Politics, Foreign Policy, Current Events and Occasional Outbursts Lacking Couth

The Uighur history spans centuries, from it's essential nomadic inception in 300 BC, through the Mongol Empire to it's foundation of independence from Manchurian rule in the 19th century, under Great Game pawn (however unwitting) Yakub Beg. This independence was short lived and ended a mere decade later when Manchu rule was restored.

The Uighur culture survived another near century that saw the fall of Manchu rule, the rise of Nationalist rule and it's subsequent demise at the hands of a communist surge, all culminating in the Cultural Revolution which established the foundations of the Chinese state we have come to know today.
And today there remains some 8 million Uighurs scattered about in the Xinjiang province, and into Uzbekistan. Unsurprisingly the Chinese have supplied the Xinjiang province with a Han influx designed to tone down the native ethnic presence. The result, of course, is a resistance to the rubbing out of ones culture. Tibet isn't the only ethic front of the Chinese struggle:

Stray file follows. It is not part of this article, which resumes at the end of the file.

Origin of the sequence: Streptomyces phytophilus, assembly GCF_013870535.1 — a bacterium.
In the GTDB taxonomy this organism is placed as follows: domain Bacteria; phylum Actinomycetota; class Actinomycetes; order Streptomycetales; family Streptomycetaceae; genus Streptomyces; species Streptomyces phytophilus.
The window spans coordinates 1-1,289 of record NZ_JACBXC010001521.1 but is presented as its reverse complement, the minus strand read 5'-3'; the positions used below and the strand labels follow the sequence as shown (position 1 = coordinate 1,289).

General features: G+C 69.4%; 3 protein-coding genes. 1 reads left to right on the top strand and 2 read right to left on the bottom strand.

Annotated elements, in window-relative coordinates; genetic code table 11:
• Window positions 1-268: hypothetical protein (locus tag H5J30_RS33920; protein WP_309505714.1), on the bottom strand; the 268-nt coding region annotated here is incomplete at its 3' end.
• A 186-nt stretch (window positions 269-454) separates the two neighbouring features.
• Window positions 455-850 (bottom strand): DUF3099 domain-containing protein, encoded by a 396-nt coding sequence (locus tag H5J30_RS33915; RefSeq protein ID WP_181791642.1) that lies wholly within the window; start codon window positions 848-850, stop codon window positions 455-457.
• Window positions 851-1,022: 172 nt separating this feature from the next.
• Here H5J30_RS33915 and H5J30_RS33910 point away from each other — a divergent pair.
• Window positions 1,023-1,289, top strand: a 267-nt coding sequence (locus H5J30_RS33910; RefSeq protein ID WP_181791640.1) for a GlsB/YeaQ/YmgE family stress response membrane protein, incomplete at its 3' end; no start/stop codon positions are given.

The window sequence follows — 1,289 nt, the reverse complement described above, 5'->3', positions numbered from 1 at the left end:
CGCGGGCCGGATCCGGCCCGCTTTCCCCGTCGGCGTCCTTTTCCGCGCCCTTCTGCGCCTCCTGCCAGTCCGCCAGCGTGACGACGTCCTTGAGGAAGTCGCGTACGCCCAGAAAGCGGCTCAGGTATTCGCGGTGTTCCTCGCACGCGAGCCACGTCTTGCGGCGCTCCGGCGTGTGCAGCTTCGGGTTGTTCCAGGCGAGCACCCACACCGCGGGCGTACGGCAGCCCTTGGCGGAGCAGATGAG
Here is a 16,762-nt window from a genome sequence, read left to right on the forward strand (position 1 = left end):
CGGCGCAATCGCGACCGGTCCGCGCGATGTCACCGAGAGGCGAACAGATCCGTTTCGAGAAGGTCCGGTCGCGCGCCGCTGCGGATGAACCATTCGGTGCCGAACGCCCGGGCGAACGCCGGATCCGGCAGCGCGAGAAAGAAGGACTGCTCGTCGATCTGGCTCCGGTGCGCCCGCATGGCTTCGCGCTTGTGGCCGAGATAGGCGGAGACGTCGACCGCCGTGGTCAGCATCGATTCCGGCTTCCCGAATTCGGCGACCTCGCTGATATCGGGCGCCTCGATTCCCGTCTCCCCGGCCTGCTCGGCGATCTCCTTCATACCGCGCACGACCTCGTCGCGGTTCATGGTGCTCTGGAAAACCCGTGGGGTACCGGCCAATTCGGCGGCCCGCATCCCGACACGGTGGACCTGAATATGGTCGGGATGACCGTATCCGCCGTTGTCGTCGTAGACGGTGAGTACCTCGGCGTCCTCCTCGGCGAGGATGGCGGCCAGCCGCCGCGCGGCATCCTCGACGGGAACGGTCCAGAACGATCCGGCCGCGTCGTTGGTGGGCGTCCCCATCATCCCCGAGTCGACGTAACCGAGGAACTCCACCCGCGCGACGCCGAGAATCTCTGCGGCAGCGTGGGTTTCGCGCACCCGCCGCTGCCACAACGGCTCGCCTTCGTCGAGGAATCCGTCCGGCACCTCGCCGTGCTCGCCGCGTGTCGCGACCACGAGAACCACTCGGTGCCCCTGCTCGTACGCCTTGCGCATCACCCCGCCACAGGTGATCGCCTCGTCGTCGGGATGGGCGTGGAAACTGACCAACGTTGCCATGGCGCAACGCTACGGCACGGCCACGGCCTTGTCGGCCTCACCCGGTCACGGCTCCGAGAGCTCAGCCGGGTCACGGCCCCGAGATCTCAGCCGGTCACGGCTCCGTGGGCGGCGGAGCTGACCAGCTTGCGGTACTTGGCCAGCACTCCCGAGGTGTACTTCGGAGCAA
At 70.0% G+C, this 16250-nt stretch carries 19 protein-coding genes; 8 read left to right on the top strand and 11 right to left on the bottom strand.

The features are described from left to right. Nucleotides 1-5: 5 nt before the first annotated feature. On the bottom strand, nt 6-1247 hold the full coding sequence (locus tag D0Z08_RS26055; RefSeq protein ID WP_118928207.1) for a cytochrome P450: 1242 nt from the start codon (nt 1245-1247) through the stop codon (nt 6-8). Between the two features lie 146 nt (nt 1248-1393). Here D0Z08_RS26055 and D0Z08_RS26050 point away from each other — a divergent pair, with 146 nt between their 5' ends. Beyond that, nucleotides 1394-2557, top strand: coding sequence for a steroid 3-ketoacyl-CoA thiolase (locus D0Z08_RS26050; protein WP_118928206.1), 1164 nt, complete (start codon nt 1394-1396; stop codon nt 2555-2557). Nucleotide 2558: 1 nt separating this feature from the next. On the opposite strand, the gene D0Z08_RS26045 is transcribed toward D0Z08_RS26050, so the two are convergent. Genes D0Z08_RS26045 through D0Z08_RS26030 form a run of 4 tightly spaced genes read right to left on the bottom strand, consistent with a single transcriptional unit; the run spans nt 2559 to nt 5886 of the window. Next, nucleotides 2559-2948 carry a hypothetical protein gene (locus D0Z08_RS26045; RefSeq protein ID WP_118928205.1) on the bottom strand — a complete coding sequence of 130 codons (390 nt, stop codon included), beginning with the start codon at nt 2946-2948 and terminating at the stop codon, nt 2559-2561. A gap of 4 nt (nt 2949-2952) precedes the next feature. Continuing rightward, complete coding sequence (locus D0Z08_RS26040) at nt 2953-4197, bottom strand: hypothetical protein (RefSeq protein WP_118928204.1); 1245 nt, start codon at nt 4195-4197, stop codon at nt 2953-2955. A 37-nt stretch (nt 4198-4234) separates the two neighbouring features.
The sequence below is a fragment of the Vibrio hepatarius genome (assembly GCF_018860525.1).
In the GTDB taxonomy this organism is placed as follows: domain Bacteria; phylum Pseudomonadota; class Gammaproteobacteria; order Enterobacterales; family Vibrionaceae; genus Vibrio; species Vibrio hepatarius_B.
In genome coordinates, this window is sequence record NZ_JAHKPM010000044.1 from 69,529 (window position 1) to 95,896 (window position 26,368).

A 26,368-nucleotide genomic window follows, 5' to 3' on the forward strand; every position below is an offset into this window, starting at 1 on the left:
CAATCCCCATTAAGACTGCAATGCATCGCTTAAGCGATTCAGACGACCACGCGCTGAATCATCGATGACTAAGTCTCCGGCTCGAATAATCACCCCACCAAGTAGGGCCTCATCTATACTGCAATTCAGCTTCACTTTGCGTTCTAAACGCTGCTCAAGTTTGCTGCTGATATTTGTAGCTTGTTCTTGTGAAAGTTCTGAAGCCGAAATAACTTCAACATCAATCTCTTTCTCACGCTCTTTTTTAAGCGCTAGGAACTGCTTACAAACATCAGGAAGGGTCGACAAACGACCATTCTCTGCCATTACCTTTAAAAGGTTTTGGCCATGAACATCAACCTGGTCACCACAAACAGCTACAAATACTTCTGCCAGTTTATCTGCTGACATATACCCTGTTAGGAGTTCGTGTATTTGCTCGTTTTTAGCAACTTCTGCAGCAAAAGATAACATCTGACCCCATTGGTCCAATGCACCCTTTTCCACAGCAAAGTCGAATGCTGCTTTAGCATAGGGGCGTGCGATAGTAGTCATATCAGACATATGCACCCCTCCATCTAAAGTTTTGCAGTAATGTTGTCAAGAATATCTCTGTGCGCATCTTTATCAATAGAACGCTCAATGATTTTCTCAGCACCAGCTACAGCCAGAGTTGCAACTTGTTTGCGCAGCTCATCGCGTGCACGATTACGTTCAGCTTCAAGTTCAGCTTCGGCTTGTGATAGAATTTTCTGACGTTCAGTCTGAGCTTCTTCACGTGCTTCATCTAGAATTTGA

Chinese paramilitary police sealed off a market town in central China last month and detained dozens of ethnic Uighurs, said local residents and a government official, in the latest sign of increasing tension with the country's ethnic minorities.

The arrests, which occurred in late March in Henan province but weren't reported at the time, appear to be part of an expanding Chinese government effort to prevent dissatisfaction among Turkic Uighurs from exploding into the kind of unrest that has swept Tibetan areas of the country.

Witnesses said hundreds of armed police descended on the Henan town of Shifosi, where there is a significant population of Uighur jade traders. "About 50 Uighurs were arrested," said a local government official.

I'd wondered before on just how China could fracture were it to succumb to the same fate the Soviet Empire did a decade and a half ago. I'd imagined a fractious event in which China's political presence was cleaved and an assortment of ethnic conglomerates fought again and rose again to a semblance of independence.

As Han affluence grows so will China's reign over various subjects shrink. I'd present a question of China's stability in the forthcoming years. Ethnic haves and ethnic havenots only exist in a semblance of peace for so long. China may see interesting times, perhaps.

Map from PBS.


Ymarsakar said...

China may see interesting times, perhaps.

The solution of most governments that can't solve their own internal problems is to find a foreign enemy to make war against.